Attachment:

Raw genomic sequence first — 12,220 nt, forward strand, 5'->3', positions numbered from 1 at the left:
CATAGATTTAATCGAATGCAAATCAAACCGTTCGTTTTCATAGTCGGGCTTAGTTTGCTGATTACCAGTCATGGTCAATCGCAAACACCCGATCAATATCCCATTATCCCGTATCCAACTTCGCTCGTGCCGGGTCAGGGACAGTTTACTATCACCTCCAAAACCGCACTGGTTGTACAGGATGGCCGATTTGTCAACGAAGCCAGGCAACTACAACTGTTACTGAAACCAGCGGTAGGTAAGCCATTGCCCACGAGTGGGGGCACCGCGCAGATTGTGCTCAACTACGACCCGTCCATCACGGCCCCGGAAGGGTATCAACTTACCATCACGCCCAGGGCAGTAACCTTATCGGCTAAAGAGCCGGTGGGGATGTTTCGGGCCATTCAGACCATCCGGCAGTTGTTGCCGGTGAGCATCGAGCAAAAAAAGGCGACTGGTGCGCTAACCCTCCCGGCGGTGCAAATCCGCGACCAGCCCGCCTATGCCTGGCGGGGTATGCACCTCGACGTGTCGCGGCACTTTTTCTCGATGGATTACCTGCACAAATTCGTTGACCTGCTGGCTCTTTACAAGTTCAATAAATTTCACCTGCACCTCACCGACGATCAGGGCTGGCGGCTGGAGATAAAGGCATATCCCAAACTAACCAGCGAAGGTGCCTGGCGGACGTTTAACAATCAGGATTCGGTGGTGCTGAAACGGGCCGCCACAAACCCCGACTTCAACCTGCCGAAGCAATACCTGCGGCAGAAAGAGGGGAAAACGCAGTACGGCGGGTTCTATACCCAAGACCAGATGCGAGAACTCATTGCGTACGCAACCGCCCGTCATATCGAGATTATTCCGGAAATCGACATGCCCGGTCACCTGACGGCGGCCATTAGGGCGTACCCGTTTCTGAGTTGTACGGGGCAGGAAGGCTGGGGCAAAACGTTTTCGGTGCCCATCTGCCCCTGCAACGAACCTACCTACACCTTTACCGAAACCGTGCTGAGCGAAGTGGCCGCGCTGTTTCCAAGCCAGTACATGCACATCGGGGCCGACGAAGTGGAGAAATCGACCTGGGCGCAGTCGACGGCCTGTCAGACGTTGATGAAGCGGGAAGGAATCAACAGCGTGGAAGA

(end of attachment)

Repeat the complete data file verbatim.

Raw genomic sequence first — 12,220 nt, forward strand, 5'->3', positions numbered from 1 at the left:
CATAGATTTAATCGAATGCAAATCAAACCGTTCGTTTTCATAGTCGGGCTTAGTTTGCTGATTACCAGTCATGGTCAATCGCAAACACCCGATCAATATCCCATTATCCCGTATCCAACTTCGCTCGTGCCGGGTCAGGGACAGTTTACTATCACCTCCAAAACCGCACTGGTTGTACAGGATGGCCGATTTGTCAACGAAGCCAGGCAACTACAACTGTTACTGAAACCAGCGGTAGGTAAGCCATTGCCCACGAGTGGGGGCACCGCGCAGATTGTGCTCAACTACGACCCGTCCATCACGGCCCCGGAAGGGTATCAACTTACCATCACGCCCAGGGCAGTAACCTTATCGGCTAAAGAGCCGGTGGGGATGTTTCGGGCCATTCAGACCATCCGGCAGTTGTTGCCGGTGAGCATCGAGCAAAAAAAGGCGACTGGTGCGCTAACCCTCCCGGCGGTGCAAATCCGCGACCAGCCCGCCTATGCCTGGCGGGGTATGCACCTCGACGTGTCGCGGCACTTTTTCTCGATGGATTACCTGCACAAATTCGTTGACCTGCTGGCTCTTTACAAGTTCAATAAATTTCACCTGCACCTCACCGACGATCAGGGCTGGCGGCTGGAGATAAAGGCATATCCCAAACTAACCAGCGAAGGTGCCTGGCGGACGTTTAACAATCAGGATTCGGTGGTGCTGAAACGGGCCGCCACAAACCCCGACTTCAACCTGCCGAAGCAATACCTGCGGCAGAAAGAGGGGAAAACGCAGTACGGCGGGTTCTATACCCAAGACCAGATGCGAGAACTCATTGCGTACGCAACCGCCCGTCATATCGAGATTATTCCGGAAATCGACATGCCCGGTCACCTGACGGCGGCCATTAGGGCGTACCCGTTTCTGAGTTGTACGGGGCAGGAAGGCTGGGGCAAAACGTTTTCGGTGCCCATCTGCCCCTGCAACGAACCTACCTACACCTTTACCGAAACCGTGCTGAGCGAAGTGGCCGCGCTGTTTCCAAGCCAGTACATGCACATCGGGGCCGACGAAGTGGAGAAATCGACCTGGGCGCAGTCGACGGCCTGTCAGACGTTGATGAAGCGGGAAGGAATCAACAGCGTGGAAGA